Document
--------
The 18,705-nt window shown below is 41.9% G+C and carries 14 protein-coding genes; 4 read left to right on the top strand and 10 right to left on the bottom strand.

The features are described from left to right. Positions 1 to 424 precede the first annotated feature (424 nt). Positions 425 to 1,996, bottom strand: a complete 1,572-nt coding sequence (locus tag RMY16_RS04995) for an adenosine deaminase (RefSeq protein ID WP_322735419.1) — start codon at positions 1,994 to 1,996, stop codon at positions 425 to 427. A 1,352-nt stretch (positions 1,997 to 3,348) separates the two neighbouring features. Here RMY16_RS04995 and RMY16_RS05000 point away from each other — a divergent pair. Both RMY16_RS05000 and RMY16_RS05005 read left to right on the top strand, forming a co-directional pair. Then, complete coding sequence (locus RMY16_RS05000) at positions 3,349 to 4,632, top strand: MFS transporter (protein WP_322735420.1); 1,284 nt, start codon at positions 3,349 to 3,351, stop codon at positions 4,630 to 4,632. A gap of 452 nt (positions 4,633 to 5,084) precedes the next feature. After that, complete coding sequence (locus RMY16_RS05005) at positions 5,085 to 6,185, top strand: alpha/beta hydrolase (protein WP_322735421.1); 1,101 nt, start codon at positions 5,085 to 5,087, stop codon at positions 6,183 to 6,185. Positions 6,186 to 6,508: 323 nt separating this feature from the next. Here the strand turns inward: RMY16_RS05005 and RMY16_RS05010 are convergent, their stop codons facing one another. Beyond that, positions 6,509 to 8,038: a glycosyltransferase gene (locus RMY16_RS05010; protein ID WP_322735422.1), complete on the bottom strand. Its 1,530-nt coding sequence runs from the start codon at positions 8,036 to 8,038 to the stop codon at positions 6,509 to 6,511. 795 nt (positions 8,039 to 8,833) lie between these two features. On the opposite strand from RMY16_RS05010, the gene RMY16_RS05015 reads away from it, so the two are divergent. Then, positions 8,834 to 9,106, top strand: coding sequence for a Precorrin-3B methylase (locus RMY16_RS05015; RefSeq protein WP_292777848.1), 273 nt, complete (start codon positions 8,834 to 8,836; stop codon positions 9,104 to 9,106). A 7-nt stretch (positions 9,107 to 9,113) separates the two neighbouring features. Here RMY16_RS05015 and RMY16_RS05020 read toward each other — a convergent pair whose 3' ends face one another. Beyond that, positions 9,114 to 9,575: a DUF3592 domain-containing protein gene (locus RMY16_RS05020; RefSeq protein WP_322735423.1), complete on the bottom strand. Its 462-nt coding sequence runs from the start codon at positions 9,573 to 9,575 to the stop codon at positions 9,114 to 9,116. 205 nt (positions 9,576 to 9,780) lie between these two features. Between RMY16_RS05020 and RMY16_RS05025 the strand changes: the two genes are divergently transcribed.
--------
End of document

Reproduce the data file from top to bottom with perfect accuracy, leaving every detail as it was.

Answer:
The 18,705-nt window shown below is 41.9% G+C and carries 14 protein-coding genes; 4 read left to right on the top strand and 10 right to left on the bottom strand.

The features are described from left to right. Positions 1 to 424 precede the first annotated feature (424 nt). Positions 425 to 1,996, bottom strand: a complete 1,572-nt coding sequence (locus tag RMY16_RS04995) for an adenosine deaminase (RefSeq protein ID WP_322735419.1) — start codon at positions 1,994 to 1,996, stop codon at positions 425 to 427. A 1,352-nt stretch (positions 1,997 to 3,348) separates the two neighbouring features. Here RMY16_RS04995 and RMY16_RS05000 point away from each other — a divergent pair. Both RMY16_RS05000 and RMY16_RS05005 read left to right on the top strand, forming a co-directional pair. Then, complete coding sequence (locus RMY16_RS05000) at positions 3,349 to 4,632, top strand: MFS transporter (protein WP_322735420.1); 1,284 nt, start codon at positions 3,349 to 3,351, stop codon at positions 4,630 to 4,632. A gap of 452 nt (positions 4,633 to 5,084) precedes the next feature. After that, complete coding sequence (locus RMY16_RS05005) at positions 5,085 to 6,185, top strand: alpha/beta hydrolase (protein WP_322735421.1); 1,101 nt, start codon at positions 5,085 to 5,087, stop codon at positions 6,183 to 6,185. Positions 6,186 to 6,508: 323 nt separating this feature from the next. Here the strand turns inward: RMY16_RS05005 and RMY16_RS05010 are convergent, their stop codons facing one another. Beyond that, positions 6,509 to 8,038: a glycosyltransferase gene (locus RMY16_RS05010; protein ID WP_322735422.1), complete on the bottom strand. Its 1,530-nt coding sequence runs from the start codon at positions 8,036 to 8,038 to the stop codon at positions 6,509 to 6,511. 795 nt (positions 8,039 to 8,833) lie between these two features. On the opposite strand from RMY16_RS05010, the gene RMY16_RS05015 reads away from it, so the two are divergent. Then, positions 8,834 to 9,106, top strand: coding sequence for a Precorrin-3B methylase (locus RMY16_RS05015; RefSeq protein WP_292777848.1), 273 nt, complete (start codon positions 8,834 to 8,836; stop codon positions 9,104 to 9,106). A 7-nt stretch (positions 9,107 to 9,113) separates the two neighbouring features. Here RMY16_RS05015 and RMY16_RS05020 read toward each other — a convergent pair whose 3' ends face one another. Beyond that, positions 9,114 to 9,575: a DUF3592 domain-containing protein gene (locus RMY16_RS05020; RefSeq protein WP_322735423.1), complete on the bottom strand. Its 462-nt coding sequence runs from the start codon at positions 9,573 to 9,575 to the stop codon at positions 9,114 to 9,116. 205 nt (positions 9,576 to 9,780) lie between these two features. Between RMY16_RS05020 and RMY16_RS05025 the strand changes: the two genes are divergently transcribed.